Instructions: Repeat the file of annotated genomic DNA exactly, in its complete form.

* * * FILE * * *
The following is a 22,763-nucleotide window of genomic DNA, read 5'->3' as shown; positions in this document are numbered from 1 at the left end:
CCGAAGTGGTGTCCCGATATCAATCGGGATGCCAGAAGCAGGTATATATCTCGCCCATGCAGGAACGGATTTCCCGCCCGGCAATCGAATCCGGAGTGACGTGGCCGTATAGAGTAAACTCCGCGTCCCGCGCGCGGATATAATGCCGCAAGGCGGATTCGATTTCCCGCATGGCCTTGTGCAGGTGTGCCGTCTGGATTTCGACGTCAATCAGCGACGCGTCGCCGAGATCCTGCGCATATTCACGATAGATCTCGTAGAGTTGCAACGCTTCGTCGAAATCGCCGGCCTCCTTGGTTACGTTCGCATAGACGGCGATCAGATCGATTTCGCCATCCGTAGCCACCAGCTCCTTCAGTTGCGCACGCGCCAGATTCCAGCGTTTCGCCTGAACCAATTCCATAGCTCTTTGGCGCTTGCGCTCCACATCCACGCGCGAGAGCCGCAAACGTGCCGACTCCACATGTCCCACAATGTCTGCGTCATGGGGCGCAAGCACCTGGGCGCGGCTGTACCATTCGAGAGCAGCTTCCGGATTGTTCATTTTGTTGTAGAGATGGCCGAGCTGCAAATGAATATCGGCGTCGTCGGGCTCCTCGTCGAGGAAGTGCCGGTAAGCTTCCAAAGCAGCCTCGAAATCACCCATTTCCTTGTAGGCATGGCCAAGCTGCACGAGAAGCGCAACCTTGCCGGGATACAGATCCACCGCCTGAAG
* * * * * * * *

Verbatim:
The following is a 22,763-nucleotide window of genomic DNA, read 5'->3' as shown; positions in this document are numbered from 1 at the left end:
CCGAAGTGGTGTCCCGATATCAATCGGGATGCCAGAAGCAGGTATATATCTCGCCCATGCAGGAACGGATTTCCCGCCCGGCAATCGAATCCGGAGTGACGTGGCCGTATAGAGTAAACTCCGCGTCCCGCGCGCGGATATAATGCCGCAAGGCGGATTCGATTTCCCGCATGGCCTTGTGCAGGTGTGCCGTCTGGATTTCGACGTCAATCAGCGACGCGTCGCCGAGATCCTGCGCATATTCACGATAGATCTCGTAGAGTTGCAACGCTTCGTCGAAATCGCCGGCCTCCTTGGTTACGTTCGCATAGACGGCGATCAGATCGATTTCGCCATCCGTAGCCACCAGCTCCTTCAGTTGCGCACGCGCCAGATTCCAGCGTTTCGCCTGAACCAATTCCATAGCTCTTTGGCGCTTGCGCTCCACATCCACGCGCGAGAGCCGCAAACGTGCCGACTCCACATGTCCCACAATGTCTGCGTCATGGGGCGCAAGCACCTGGGCGCGGCTGTACCATTCGAGAGCAGCTTCCGGATTGTTCATTTTGTTGTAGAGATGGCCGAGCTGCAAATGAATATCGGCGTCGTCGGGCTCCTCGTCGAGGAAGTGCCGGTAAGCTTCCAAAGCAGCCTCGAAATCACCCATTTCCTTGTAGGCATGGCCAAGCTGCACGAGAAGCGCAACCTTGCCGGGATACAGATCCACCGCCTGAAG